socalfitness saidThe article in the OP certainly is valid because it indicates a significant portion of the economy is not producing goods and is financed by sucking taxes out of the population. The ratio would be different if service related jobs in the private sector were included with the manufacturing jobs, but the point would still be valid regarding the bloated size of government.
The above discussion of local versus federal jobs is irrelevant to the point.
Also, the comment that the ratio somehow invalidates a fiscal conservative agenda is a non-sequititur, as is the comment about so-called "trickle-down economics".
It is not valid because the growth of state and local government has nothing to do with why we're losing manufacturing jobs. And, it is not the ratio of private to public sector workers that invalidates Reagan's failed economic policies. It is the fact that we are losing manufacturing jobs due to those policies.
1. Strawman. The article and OP did not state that state and local government size caused a loss of manufacturing jobs.
2. Your case that Reagan's policies led to the loss of manufacturing jobs is not substantiated, and empirically false.
3. While not stated in the article, the evidence is the opposite of what you allege. While the growth of state and local government may not have led to loss of manufacturing jobs, their policies, the policies of the Democrats, certainly has. Look at the taxes and union influence in states such as Michigan that have led to manufacturing jobs moved to Mexico. Look at South Carolina and other southeastern states with right-to-work laws, opposed by Democrats and unions, that have led to job growth.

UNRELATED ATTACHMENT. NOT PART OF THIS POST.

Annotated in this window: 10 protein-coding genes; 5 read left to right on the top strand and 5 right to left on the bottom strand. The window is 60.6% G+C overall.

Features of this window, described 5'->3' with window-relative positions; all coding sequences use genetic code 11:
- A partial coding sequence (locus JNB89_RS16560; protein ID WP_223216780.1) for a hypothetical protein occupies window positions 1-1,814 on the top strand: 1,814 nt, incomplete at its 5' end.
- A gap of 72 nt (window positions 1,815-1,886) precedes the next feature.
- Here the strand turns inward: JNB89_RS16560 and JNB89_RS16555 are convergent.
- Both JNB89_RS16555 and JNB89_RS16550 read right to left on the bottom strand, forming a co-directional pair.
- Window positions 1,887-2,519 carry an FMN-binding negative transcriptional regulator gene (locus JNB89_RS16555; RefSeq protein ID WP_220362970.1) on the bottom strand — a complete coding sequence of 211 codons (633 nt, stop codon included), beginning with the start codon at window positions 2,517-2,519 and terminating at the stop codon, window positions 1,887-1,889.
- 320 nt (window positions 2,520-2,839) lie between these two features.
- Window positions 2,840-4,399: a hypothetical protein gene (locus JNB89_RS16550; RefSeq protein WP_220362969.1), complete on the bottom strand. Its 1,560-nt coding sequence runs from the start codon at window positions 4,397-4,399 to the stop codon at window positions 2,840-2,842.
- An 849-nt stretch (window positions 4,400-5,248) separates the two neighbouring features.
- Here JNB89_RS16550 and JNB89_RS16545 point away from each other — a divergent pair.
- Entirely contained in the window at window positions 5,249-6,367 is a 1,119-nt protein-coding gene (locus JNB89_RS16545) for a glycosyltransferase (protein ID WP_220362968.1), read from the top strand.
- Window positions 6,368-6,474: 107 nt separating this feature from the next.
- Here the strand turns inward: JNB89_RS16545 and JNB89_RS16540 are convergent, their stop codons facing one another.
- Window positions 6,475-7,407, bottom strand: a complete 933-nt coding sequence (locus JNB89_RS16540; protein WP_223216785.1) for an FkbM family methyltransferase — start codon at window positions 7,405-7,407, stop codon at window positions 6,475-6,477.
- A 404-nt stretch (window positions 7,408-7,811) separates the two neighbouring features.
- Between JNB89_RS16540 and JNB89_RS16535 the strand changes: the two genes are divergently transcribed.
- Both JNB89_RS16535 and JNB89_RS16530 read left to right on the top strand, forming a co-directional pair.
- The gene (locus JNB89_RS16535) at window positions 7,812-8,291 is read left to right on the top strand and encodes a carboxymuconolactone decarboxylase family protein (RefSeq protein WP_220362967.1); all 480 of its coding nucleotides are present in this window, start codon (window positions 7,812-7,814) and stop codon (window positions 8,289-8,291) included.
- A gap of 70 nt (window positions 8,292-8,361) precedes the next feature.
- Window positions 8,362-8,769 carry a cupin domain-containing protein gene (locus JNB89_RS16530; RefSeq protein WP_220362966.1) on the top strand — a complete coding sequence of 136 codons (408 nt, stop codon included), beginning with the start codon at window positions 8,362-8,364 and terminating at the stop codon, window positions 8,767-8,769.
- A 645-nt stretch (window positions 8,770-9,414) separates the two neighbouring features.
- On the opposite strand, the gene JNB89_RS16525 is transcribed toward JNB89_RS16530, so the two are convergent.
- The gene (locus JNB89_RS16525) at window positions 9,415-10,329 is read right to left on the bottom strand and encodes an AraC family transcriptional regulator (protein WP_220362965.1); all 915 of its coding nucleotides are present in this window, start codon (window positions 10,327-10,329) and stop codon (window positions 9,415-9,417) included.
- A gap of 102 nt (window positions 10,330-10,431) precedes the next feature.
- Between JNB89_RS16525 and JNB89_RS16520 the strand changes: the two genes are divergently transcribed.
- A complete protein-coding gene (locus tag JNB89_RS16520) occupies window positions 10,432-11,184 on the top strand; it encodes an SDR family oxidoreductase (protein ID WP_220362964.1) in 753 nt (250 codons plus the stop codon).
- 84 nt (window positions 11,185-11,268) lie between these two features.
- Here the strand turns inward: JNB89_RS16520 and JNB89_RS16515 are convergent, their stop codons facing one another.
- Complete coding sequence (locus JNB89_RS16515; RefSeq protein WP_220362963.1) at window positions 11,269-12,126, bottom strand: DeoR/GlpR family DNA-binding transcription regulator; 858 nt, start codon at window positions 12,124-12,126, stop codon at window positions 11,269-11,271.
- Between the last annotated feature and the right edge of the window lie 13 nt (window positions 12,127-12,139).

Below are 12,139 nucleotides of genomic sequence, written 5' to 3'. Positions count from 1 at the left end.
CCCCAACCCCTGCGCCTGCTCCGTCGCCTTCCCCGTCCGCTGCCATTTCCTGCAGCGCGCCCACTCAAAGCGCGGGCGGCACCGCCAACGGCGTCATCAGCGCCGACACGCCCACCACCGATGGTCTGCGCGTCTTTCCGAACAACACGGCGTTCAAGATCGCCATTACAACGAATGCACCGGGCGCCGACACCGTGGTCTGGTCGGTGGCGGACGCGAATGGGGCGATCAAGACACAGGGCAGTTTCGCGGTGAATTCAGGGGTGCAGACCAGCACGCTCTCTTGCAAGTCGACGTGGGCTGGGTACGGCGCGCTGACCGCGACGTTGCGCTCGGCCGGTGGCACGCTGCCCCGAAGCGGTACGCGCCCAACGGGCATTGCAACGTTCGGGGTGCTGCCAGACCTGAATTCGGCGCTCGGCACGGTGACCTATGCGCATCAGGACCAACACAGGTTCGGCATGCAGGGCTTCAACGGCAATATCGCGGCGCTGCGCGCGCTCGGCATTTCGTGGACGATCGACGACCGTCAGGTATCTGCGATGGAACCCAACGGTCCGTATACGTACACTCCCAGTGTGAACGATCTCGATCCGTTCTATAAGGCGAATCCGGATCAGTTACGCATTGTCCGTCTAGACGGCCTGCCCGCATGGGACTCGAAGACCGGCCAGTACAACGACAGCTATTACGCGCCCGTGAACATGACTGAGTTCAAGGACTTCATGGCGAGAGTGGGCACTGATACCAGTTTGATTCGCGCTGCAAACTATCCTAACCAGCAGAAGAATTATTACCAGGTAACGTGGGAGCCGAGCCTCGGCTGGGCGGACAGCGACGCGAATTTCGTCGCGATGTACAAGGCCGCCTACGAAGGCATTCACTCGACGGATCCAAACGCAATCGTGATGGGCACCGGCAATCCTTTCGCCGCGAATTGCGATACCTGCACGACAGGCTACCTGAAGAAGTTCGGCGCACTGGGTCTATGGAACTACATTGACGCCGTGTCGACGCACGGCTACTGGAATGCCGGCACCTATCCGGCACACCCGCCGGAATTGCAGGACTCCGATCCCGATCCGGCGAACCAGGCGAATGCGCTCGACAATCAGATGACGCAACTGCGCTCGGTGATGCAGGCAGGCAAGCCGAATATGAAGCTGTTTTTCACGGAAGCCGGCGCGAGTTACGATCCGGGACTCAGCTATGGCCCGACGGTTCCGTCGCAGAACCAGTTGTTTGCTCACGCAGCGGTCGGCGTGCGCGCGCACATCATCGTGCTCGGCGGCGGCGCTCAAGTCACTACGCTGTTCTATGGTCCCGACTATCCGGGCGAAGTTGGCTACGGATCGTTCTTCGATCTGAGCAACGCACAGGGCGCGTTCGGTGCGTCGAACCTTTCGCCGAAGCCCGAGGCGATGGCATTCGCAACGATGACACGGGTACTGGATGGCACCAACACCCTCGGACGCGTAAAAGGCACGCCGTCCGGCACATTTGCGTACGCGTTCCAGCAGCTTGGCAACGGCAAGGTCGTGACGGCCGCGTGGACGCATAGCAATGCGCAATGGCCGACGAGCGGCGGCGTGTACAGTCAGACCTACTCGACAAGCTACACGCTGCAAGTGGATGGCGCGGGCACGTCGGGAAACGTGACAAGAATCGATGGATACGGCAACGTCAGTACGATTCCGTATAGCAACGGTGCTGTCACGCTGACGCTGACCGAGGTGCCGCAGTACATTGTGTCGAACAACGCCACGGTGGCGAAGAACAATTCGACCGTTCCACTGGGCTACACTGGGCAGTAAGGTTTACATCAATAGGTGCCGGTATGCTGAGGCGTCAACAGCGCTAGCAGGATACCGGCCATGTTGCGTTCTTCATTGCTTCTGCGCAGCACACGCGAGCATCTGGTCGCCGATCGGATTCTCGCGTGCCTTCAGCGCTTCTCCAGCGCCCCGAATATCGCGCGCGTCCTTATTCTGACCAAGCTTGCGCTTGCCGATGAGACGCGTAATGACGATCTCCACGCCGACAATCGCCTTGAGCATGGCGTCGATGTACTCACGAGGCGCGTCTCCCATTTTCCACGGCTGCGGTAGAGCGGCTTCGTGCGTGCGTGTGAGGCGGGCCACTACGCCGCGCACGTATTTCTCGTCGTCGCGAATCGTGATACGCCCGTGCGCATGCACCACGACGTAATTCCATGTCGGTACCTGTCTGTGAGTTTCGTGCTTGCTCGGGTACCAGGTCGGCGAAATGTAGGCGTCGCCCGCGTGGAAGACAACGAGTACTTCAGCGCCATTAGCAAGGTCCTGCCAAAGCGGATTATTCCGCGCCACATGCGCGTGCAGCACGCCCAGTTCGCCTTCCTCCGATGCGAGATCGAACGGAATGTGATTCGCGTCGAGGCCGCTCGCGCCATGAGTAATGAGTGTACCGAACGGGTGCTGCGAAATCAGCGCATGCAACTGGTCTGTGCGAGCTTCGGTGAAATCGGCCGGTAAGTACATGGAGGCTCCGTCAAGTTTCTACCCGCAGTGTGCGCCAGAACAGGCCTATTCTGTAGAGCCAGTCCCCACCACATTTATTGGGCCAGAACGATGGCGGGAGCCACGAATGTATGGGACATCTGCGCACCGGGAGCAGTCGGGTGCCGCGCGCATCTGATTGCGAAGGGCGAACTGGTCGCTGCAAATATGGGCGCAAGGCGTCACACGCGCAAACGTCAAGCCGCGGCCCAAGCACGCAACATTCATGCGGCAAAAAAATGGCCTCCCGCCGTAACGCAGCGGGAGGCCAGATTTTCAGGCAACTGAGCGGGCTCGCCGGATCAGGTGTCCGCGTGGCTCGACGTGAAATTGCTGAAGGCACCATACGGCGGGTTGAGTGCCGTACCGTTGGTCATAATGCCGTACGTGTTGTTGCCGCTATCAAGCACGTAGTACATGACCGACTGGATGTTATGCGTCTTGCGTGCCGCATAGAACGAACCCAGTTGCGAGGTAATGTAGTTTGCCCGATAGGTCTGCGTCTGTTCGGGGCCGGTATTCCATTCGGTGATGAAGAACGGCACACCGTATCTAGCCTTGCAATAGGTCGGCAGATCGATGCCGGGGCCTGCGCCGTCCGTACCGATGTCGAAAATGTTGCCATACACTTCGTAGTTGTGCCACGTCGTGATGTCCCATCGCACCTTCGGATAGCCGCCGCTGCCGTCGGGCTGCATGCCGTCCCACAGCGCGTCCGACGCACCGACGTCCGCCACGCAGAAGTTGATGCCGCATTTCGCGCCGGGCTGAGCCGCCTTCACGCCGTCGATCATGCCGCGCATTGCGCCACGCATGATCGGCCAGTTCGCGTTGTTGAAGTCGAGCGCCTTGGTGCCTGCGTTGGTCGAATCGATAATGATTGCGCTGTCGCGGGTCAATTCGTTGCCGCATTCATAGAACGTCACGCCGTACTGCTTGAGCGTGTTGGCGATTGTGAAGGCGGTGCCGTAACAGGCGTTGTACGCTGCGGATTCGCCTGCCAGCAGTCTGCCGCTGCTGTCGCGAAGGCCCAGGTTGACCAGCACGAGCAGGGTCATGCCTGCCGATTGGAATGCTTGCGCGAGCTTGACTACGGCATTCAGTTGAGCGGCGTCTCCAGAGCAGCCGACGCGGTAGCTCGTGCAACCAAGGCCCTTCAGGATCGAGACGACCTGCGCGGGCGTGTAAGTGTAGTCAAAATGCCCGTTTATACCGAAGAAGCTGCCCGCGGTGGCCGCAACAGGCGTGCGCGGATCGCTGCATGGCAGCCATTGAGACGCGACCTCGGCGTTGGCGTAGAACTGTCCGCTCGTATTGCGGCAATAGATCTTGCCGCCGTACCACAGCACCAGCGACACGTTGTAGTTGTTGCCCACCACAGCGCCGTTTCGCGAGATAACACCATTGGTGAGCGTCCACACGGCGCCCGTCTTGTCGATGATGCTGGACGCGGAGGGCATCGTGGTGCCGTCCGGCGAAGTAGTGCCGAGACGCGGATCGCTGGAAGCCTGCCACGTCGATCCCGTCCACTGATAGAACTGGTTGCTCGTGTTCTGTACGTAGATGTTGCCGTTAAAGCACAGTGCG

1. The article didn't make such a statement, to be sure, but apart from the mental exercise of making the comparison, there is no other reason to make it other than to imply a correlation/causation which I believe, knowing the source, is the author's intent. The comments by the OP also suggests that he for one took the bait.
2. While Reagan's policies did not cause this much damage to our economy alone, they certainly lit the fuse. The tax cuts and deregulation started under Reagan and expanded under Clinton and Bush 43 on the highest income earners have led to the wealth disparity that has been growing ever since. The extreme loss of US manufacturing jobs shows that trickle down was nothing more than false promises, exacerbated by free trade agreements.
3. Re: Michigan, see #2 above. Re: South Carolina, compare their job growth with that of California. Both states have seen about a 2.5% growth in jobs in the last year.
I agree that we need to rely more on manufacturing jobs than we have been. There won't be enough service jobs opening up to replace the lost factory jobs, and service jobs, which can't be exported, don't create the economic growth we need that exporting goods will. Further, financial sector jobs don't create wealth much at all but rather transfer wealth, mostly from the bottom to the top. It would be foolhardy to make this the biggest part of our economic system.
What's more, not every job in the country has to contribute to the GDP, though they all do to some degree. Government jobs are not all about pushing paper, and represent an investment in the nation by the people, and as I stated up thread, will by necessity increase proportionately with the growth of the population. That the number of federal employees hasn't increased in the last ten years or so in part explains some of the failures we've seen. Further attacks on public sector jobs will lead to even bigger problems, particularly if we don't address our troubled infrastructure.